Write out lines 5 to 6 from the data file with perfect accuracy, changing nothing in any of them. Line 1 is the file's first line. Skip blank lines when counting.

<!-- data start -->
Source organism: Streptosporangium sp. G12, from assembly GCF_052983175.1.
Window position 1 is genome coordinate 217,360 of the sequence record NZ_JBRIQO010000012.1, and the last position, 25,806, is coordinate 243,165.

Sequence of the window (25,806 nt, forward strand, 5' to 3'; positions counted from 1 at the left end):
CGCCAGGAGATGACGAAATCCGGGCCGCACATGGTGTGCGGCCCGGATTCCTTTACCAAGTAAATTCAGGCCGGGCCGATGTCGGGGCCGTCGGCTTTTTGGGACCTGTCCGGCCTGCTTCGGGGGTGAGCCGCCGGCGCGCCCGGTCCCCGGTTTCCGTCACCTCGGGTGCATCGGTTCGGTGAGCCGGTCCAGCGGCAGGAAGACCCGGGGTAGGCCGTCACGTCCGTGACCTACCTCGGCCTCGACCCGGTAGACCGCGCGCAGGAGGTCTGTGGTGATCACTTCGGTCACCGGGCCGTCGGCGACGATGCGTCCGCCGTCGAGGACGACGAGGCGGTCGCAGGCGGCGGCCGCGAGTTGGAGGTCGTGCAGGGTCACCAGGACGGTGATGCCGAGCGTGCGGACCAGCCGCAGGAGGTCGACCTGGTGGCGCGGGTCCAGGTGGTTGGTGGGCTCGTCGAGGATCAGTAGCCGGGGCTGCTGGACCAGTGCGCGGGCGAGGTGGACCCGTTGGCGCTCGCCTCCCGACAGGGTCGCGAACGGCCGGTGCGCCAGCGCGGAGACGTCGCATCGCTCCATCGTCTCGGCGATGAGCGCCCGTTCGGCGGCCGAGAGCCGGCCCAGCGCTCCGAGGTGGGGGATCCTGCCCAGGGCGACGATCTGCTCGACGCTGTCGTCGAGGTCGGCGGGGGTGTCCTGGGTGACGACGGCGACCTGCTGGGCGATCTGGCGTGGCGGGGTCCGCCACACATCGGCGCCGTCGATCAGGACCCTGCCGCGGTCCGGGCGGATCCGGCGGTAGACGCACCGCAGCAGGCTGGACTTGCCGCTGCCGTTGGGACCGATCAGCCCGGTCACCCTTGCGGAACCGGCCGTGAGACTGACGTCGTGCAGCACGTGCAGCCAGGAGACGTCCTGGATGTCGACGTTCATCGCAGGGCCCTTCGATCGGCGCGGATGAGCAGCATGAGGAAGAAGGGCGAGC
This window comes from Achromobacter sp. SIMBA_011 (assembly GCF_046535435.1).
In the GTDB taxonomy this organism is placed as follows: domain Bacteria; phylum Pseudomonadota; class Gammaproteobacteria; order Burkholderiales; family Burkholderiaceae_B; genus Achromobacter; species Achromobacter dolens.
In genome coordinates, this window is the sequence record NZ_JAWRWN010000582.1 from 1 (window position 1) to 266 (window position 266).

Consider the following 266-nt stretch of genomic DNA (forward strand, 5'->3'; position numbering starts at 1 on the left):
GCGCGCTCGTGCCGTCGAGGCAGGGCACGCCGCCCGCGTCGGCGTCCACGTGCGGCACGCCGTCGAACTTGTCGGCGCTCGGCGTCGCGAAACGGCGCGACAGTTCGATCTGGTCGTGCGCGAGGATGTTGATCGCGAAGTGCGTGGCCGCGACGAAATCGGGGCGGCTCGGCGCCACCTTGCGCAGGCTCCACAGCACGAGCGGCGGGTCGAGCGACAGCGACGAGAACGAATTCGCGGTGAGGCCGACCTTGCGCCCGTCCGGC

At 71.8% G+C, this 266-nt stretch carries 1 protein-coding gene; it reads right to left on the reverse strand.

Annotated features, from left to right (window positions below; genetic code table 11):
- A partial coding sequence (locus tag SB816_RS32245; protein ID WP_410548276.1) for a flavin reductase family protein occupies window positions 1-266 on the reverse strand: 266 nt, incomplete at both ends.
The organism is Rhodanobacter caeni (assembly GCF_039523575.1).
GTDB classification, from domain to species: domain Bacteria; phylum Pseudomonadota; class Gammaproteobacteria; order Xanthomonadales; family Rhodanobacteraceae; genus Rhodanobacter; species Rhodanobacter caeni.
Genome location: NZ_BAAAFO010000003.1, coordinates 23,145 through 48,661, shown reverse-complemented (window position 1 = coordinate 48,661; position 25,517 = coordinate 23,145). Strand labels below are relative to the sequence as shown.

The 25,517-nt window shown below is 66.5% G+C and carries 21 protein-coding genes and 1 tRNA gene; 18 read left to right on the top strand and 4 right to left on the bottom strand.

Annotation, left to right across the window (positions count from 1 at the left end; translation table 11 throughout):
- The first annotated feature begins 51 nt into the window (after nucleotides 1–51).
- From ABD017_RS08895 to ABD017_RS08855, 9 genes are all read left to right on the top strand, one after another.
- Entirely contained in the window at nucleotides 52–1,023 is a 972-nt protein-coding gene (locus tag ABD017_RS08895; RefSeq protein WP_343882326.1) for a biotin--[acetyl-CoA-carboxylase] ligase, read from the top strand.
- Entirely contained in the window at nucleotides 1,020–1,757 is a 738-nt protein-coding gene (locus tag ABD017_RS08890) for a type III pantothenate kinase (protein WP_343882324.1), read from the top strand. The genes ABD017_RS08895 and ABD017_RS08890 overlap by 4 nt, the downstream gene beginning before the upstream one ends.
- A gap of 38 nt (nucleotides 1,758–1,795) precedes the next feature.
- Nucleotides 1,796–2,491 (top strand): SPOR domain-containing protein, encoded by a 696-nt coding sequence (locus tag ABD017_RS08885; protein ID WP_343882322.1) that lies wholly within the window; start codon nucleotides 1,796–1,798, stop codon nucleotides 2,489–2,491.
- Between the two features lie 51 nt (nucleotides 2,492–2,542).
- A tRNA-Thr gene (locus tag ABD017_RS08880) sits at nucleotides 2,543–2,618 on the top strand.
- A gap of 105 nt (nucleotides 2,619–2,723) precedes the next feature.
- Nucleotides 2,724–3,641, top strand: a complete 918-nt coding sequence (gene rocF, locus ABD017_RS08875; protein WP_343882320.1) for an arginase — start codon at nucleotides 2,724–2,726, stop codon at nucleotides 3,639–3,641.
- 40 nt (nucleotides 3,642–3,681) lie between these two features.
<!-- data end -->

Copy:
This window comes from Achromobacter sp. SIMBA_011 (assembly GCF_046535435.1).
In the GTDB taxonomy this organism is placed as follows: domain Bacteria; phylum Pseudomonadota; class Gammaproteobacteria; order Burkholderiales; family Burkholderiaceae_B; genus Achromobacter; species Achromobacter dolens.